To start with, the framing shifts slightly, from 2.36:1 to 2.35:1 and finally to 2.39:1, with the UHD showing a smidgen more on the sides, but also achieving its wider AR but cropping slightly tighter along the top than previous editions.  Though, by splitting the difference horizontally and vertically, it makes the distinction really tough to notice outside of a direct screenshot comparison like this.  The real difference is in the resolution; I mean, just look at that close-up.  Okay, it's shot from far away that you can never quite read that label of... mustard?  But so blurriness and digital noise has been replaced with photo realism and, for the first time, clearly rendered film grain.  Another nice improvement is the edge enhancement, that was probably useful on the DVD but made the BD a bit crass and unattractive.  It's happily gone on the UHD.  And its not like any of BU's previous editions were low quality in the brightness or contrast departments, but the UHD renders the highlights more natural and occasionally finds more picture information in them.  Seeing Uncle Sam look this good for the first time might help raise the whole film in the eyes of horror fans who've sometimes been a little too hasty writing it off.

This film started by giving us a choice between a stereo and 5.1 mix (on both the Elite and BU DVDs, neither of which had subtitles).  On blu, the stereo mix was dropped, the 5.1 was boosted to DTS-HD, a new 7.1 mix (also DTS-HD) was added, and so were optional English, French and Spanish subs.  Now, the UHD keeps the lossless 7.1 but replaces the 5.1 with a Dolby Atmos track and keeps all three subtitles.
Now, Uncle Sam has always had extras, going back to the laserdisc.  It had the trailer, and a fun commentary by Lustig and Hayes.  It's mostly Lustig giving an expert, informative commentary track, with Hayes chiming in with a few memories of his own.  When BU got their hands on it, they added a second commentary by Lustig, Cohen and producer George G Braunstein.  Unfortunately, Lustig repeats a lot of the same anecdotes, practically verbatim, but there's a bunch of new stuff to be found in here as well.  They also added a fun featurette on their explosive finale, a stills gallery, a brief gag reel (funnier if you listen to Lustig explain it in the audio commentary first) and two takes of a brief deleted scene.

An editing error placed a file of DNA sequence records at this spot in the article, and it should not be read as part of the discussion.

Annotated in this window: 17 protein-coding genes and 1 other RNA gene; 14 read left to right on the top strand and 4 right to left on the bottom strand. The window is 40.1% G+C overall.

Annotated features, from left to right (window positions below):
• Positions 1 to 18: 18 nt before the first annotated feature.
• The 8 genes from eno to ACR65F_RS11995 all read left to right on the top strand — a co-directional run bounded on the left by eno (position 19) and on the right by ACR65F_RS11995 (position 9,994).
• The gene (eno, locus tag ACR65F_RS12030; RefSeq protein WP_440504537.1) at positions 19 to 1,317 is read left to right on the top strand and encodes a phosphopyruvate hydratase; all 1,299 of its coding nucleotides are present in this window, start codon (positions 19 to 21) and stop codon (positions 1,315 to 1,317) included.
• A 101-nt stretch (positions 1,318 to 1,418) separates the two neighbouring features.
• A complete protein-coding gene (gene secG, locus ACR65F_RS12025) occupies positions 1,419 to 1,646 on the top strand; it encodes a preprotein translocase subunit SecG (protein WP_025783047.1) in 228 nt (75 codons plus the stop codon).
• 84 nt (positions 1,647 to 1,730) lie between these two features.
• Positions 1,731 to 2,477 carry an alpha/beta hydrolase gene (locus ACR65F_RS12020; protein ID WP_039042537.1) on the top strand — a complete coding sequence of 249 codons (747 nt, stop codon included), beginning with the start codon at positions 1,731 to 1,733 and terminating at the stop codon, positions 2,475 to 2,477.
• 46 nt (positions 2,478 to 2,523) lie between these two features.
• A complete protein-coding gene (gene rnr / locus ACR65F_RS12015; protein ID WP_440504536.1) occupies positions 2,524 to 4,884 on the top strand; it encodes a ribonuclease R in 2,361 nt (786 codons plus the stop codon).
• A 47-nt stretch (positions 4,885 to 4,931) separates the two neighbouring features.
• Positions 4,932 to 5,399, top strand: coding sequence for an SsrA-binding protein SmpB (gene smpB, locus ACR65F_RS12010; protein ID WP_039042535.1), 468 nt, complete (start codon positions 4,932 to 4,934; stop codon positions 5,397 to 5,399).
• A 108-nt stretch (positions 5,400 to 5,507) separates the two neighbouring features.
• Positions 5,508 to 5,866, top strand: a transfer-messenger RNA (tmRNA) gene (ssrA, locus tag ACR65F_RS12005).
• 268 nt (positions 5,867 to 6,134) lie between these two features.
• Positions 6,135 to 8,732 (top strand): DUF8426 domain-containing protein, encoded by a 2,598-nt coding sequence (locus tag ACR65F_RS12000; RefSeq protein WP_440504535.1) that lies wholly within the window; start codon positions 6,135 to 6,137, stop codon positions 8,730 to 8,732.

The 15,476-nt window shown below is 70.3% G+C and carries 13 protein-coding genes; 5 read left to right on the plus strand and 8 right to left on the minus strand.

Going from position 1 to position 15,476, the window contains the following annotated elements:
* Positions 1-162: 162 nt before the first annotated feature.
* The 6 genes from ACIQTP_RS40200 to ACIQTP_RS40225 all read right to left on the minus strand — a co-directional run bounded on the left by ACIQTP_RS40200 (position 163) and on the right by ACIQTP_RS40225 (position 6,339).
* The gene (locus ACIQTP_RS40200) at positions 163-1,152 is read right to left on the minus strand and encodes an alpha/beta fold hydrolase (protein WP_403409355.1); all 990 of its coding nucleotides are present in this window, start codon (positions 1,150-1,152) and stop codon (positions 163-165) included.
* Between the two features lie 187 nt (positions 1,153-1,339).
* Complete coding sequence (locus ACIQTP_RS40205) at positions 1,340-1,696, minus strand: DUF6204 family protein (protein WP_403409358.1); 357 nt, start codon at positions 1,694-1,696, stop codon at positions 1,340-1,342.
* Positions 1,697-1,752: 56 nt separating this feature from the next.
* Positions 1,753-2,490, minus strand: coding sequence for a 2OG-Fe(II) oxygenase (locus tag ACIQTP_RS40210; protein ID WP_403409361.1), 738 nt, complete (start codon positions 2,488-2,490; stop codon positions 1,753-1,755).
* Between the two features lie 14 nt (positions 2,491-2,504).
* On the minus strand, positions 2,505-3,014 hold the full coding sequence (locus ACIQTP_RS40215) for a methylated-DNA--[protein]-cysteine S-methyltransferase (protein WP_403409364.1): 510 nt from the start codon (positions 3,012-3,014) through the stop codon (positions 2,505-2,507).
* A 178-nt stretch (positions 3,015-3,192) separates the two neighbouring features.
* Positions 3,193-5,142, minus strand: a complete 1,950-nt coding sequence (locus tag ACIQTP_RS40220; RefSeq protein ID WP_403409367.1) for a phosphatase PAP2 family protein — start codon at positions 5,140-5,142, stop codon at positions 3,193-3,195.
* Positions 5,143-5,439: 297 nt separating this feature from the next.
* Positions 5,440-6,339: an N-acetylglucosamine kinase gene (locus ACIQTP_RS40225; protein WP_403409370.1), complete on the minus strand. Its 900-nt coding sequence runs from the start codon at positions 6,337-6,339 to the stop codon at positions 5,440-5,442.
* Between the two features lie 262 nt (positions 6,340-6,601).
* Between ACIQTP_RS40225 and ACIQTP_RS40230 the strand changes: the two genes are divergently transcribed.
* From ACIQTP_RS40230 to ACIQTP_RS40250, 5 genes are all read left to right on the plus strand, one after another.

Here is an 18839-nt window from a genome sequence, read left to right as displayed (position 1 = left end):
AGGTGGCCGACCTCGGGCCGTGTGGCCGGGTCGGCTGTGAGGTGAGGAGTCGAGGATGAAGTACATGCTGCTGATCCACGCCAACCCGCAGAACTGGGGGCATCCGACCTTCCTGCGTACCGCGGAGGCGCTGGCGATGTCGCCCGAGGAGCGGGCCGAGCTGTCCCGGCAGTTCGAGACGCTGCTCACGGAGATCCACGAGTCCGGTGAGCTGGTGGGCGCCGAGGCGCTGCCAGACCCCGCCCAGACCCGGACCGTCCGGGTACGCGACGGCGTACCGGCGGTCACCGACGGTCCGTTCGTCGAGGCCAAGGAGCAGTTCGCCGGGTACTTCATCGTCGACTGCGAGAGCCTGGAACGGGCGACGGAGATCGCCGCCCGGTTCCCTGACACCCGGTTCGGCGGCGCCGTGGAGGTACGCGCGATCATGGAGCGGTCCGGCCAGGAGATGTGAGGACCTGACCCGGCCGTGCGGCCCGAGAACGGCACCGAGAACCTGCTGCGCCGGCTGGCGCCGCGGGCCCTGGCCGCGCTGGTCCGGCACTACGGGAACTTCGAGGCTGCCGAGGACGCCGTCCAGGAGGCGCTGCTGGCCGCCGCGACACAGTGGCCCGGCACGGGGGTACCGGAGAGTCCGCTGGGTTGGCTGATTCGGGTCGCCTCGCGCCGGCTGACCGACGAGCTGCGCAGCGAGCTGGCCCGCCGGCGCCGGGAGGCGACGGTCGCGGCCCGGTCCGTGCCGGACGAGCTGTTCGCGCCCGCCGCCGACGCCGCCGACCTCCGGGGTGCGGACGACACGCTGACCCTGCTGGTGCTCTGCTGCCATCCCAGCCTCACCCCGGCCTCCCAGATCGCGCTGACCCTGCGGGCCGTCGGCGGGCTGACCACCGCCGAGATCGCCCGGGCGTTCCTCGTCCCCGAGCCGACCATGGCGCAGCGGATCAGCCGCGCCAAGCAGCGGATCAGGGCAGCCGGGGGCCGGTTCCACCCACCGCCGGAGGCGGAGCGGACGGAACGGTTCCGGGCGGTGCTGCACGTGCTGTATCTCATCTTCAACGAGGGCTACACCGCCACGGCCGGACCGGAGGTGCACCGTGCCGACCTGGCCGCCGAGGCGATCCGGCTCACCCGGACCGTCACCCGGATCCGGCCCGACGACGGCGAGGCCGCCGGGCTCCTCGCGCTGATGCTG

The same extras were carried over to the blu-ray and UHD.  I was disappointed they didn't take add anything extra for the UHD... Perhaps Lustig feels he's said everything he has to say already, but it would've been nice if they could've sat somebody down on camera for a new interview... maybe one of the leading ladies, or Mark Governor to talk about the music?  Oh well.  The latest release at least comes in a very cool holographic slipcover that recreates the famous VHS box, as well as reversible cover art inside.
Uncle Sam isn't exactly Lustig's greatest achievement, but it is a fun, off-beat 90's horror flick.  And thanks to the fact that it's the baby of the head of Blue Underground, it's gotten restored to a degree it probably doesn't deserve.  I mean, The Exorcist and a Nightmare On Elm St wish they had home video transfers like this.  But who am I to look a gift horse in the mouth?  This is a great, summertime treat.